I’m sure it’s vastly improved, but I’d be the wrong person to ask. There are a lot of Scottish writers I love who I believe are innovative/legitimately talented, but the general bassline is as tepid now as it ever was. I would say there are some fantastic authors beneath the subcutaneous film of the mainstream, just like every other nations literature I suppose.
Hugh MacDiarmid, who you portray as a “stuffy, political clack-box”, famously dismissed Burroughs writing as “all heroin and homosexuality” – which, to be fair, isn’t entirely wide of the mark. It’s puzzling, however, that MacDiarmid, a poet and political writer, a confirmed communist who nonetheless once flirted with fascism, an iconoclast in his own peculiar way, would seem so threatened by Burroughs and the shock of the new. Was he threatened? Was he battening down the hatches?
I think MacDiarmid was confused and wildly inconsistent in his beliefs, a bit like Burroughs and Trocchi in many ways. He was a flighty character prone to act or behave on a whim. He was ultimately a typical selfish capricious artist. He rallied against censorship, but only when it suited him – of course, when it was in keeping with the orthodox values of the Ancients they fought tooth and nail to impose it. He had this strange sense that sexual literature like Naked Lunch might “weaken warlike potential because it tends to drain it.” I’m sure in many ways he wanted to bridge the gap as much as Calder, but the duality of the man wouldn’t allow him to embrace the radical writers in attendance.
In Marshall McLuhan’s prophetic 1967 thesis The Medium is the Massage, he wrote: “‘Time’ has ceased, ‘space’ has vanished. We now live in a global village… a simultaneous happening.” I say prophetic, but – correct me if I’m wrong – this bears remarkable similarity to what Burroughs, Trocchi and Mary McCarthy were arguing five years earlier at the conference; particularly to what McCarthy termed the “stateless novel” – and what you yourself have identified as “heterotopias”…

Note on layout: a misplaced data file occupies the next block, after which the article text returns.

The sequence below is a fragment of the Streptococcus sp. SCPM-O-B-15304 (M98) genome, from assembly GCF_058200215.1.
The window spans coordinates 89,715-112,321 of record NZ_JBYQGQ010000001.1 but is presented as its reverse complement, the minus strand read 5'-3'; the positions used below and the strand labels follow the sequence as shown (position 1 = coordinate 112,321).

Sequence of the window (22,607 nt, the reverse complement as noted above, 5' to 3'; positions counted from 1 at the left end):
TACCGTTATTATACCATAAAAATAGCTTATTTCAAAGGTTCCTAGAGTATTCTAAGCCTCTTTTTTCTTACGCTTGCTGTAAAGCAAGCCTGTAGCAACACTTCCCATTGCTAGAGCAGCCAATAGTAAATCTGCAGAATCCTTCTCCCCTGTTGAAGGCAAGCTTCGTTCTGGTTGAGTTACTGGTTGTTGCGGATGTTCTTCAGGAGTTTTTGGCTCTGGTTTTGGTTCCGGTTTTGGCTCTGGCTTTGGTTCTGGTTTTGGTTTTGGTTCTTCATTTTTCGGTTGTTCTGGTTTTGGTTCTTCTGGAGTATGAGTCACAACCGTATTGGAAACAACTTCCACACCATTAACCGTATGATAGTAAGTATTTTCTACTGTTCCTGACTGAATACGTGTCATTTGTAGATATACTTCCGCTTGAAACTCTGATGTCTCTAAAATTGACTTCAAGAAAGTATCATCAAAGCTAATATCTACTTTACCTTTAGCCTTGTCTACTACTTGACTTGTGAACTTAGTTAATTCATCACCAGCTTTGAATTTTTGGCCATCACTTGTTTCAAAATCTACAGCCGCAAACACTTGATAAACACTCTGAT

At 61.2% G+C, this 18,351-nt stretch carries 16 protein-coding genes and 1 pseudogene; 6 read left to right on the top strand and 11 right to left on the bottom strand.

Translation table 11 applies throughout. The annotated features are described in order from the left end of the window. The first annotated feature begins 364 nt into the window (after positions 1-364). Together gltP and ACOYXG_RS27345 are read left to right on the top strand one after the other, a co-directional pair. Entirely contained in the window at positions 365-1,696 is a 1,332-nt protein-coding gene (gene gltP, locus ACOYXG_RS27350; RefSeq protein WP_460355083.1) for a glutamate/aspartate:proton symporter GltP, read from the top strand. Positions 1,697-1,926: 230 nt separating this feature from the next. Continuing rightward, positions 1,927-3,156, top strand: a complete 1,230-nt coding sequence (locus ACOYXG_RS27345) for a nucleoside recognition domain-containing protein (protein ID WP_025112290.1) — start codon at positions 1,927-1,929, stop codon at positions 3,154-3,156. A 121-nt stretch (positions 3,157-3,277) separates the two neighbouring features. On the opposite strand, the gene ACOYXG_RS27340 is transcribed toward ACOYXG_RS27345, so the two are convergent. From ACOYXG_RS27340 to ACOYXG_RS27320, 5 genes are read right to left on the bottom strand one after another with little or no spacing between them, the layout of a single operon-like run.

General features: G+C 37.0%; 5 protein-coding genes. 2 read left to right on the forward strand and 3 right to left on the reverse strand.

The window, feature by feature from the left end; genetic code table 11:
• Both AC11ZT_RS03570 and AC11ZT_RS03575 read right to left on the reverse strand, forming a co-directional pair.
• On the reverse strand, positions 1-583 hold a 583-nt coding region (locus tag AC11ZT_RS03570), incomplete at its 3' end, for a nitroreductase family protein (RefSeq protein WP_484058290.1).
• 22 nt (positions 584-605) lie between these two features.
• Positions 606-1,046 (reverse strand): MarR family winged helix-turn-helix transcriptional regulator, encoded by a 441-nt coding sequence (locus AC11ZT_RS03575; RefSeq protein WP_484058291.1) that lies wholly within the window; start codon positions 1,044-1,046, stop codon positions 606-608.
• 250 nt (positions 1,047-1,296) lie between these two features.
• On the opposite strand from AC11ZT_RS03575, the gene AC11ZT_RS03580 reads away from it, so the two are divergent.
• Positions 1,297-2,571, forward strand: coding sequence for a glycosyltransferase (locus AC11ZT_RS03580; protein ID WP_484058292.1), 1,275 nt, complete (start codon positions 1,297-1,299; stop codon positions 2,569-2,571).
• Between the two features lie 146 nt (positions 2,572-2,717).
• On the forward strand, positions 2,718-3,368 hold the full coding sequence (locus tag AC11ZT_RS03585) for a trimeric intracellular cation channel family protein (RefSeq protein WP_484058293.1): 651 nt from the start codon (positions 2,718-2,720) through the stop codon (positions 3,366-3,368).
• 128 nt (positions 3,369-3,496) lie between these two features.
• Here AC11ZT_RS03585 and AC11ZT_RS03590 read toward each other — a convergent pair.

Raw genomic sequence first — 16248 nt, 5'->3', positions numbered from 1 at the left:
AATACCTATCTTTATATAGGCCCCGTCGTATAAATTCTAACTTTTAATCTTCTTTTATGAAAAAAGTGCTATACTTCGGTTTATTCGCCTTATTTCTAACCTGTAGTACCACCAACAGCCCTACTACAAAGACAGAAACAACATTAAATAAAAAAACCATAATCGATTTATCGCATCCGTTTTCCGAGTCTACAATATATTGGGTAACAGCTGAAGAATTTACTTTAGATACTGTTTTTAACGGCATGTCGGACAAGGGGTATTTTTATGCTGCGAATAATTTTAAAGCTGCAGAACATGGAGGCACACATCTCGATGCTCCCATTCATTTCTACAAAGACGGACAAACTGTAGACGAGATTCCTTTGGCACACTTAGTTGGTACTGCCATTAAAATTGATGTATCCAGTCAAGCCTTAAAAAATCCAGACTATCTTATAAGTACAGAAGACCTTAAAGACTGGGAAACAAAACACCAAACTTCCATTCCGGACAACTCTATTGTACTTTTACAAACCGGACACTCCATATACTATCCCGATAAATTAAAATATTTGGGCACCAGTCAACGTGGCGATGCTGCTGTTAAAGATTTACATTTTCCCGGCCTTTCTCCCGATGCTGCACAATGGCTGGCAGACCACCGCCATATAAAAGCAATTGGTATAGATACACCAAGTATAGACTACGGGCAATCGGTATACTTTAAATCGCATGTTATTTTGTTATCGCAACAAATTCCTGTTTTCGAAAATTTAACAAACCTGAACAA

Yes, these heterotopias offer an idealised potential for freedom from the engrained make-up of a particular society. They are outside of all places. This was how the Scotland-hating Trocchi was able to write about Scotland outside of Scotland. A stateless nation of multiple temporalities, all of his own making. I think many writers do this – I’m thinking of Alasdair Gray writing about ‘another’ Glasgow, one free of the restraints of an imposed reality of what Glasgow actually ‘is’.
Burroughs wasn’t entirely unknown before the conference, but for anyone who attended, friend or foe, he could never again be unknown. In its wake, Calder became Burroughs’ new publisher and effectively kick-started his post Naked Lunch career. Is it an exaggeration to say Burroughs owed much of his writing career to Scotland?
I don’t think so. I think specifically he owes it to people like John Calder – and probably the university students crammed into the 2,300-capacity McEwan Hall.
Burroughs returned to Scotland in 1968 during his dalliance with Scientology, which you discuss in the latter part of the book. It has always been a great mystery to me as to why a man who spent most of his life fighting and trying to eliminate forces of “control” would be interested in a cult that is clearly a form of subjugation. Obviously, I’m speaking with the benefit of hindsight. Is this something we can only understand by placing it in that specific time and place in Burroughs life?
Well, Burroughs was always something of a religious experimentalist, forever scanning the spiritual marketplace for the latest fix. Imagine the trauma he would have internalised after the death of Joan, his debilitating drug habit, and a constant royalty battle with publishers – that’s the whole reason people get embroiled in religion. It’s comfort. A panacea. I don’t think WSB was any different.